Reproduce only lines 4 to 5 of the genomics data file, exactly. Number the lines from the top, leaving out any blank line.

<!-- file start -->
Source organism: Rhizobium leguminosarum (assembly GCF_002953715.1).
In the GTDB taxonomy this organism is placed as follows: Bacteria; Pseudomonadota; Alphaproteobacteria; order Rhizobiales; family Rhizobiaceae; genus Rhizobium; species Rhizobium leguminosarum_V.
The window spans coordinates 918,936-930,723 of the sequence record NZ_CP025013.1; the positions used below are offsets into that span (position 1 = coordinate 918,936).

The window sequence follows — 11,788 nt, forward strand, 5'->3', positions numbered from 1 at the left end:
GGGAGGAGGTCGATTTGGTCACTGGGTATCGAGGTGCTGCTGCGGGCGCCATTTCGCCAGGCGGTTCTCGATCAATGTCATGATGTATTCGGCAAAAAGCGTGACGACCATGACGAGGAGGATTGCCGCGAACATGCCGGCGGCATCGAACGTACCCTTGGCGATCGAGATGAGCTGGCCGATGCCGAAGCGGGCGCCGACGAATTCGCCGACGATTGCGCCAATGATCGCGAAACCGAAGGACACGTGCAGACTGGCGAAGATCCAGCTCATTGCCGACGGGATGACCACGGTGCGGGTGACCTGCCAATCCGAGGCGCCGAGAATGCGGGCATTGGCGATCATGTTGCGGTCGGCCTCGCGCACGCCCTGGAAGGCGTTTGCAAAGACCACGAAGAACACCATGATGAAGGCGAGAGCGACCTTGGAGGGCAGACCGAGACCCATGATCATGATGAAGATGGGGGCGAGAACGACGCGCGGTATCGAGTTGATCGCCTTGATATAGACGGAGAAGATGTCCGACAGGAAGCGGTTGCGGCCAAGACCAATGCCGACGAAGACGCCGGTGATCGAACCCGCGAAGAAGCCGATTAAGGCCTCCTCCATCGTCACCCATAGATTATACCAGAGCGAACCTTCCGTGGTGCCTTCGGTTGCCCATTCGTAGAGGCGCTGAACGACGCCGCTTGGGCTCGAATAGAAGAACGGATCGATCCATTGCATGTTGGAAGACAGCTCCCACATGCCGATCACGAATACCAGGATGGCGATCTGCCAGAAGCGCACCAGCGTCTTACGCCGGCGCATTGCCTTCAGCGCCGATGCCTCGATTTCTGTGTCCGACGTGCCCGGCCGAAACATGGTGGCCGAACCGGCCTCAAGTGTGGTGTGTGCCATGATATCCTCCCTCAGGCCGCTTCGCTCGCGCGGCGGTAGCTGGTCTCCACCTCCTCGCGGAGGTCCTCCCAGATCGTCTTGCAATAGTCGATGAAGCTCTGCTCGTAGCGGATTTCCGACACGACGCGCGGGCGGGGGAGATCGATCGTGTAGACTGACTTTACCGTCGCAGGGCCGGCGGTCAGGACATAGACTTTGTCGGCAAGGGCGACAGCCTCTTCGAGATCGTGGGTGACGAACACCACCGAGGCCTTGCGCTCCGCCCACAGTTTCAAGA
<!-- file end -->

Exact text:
The window sequence follows — 11,788 nt, forward strand, 5'->3', positions numbered from 1 at the left end:
GGGAGGAGGTCGATTTGGTCACTGGGTATCGAGGTGCTGCTGCGGGCGCCATTTCGCCAGGCGGTTCTCGATCAATGTCATGATGTATTCGGCAAAAAGCGTGACGACCATGACGAGGAGGATTGCCGCGAACATGCCGGCGGCATCGAACGTACCCTTGGCGATCGAGATGAGCTGGCCGATGCCGAAGCGGGCGCCGACGAATTCGCCGACGATTGCGCCAATGATCGCGAAACCGAAGGACACGTGCAGACTGGCGAAGATCCAGCTCATTGCCGACGGGATGACCACGGTGCGGGTGACCTGCCAATCCGAGGCGCCGAGAATGCGGGCATTGGCGATCATGTTGCGGTCGGCCTCGCGCACGCCCTGGAAGGCGTTTGCAAAGACCACGAAGAACACCATGATGAAGGCGAGAGCGACCTTGGAGGGCAGACCGAGACCCATGATCATGATGAAGATGGGGGCGAGAACGACGCGCGGTATCGAGTTGATCGCCTTGATATAGACGGAGAAGATGTCCGACAGGAAGCGGTTGCGGCCAAGACCAATGCCGACGAAGACGCCGGTGATCGAACCCGCGAAGAAGCCGATTAAGGCCTCCTCCATCGTCACCCATAGATTATACCAGAGCGAACCTTCCGTGGTGCCTTCGGTTGCCCATTCGTAGAGGCGCTGAACGACGCCGCTTGGGCTCGAATAGAAGAACGGATCGATCCATTGCATGTTGGAAGACAGCTCCCACATGCCGATCACGAATACCAGGATGGCGATCTGCCAGAAGCGCACCAGCGTCTTACGCCGGCGCATTGCCTTCAGCGCCGATGCCTCGATTTCTGTGTCCGACGTGCCCGGCCGAAACATGGTGGCCGAACCGGCCTCAAGTGTGGTGTGTGCCATGATATCCTCCCTCAGGCCGCTTCGCTCGCGCGGCGGTAGCTGGTCTCCACCTCCTCGCGGAGGTCCTCCCAGATCGTCTTGCAATAGTCGATGAAGCTCTGCTCGTAGCGGATTTCCGACACGACGCGCGGGCGGGGGAGATCGATCGTGTAGACTGACTTTACCGTCGCAGGGCCGGCGGTCAGGACATAGACTTTGTCGGCAAGGGCGACAGCCTCTTCGAGATCGTGGGTGACGAACACCACCGAGGCCTTGCGCTCCGCCCACAGTTTCAAGA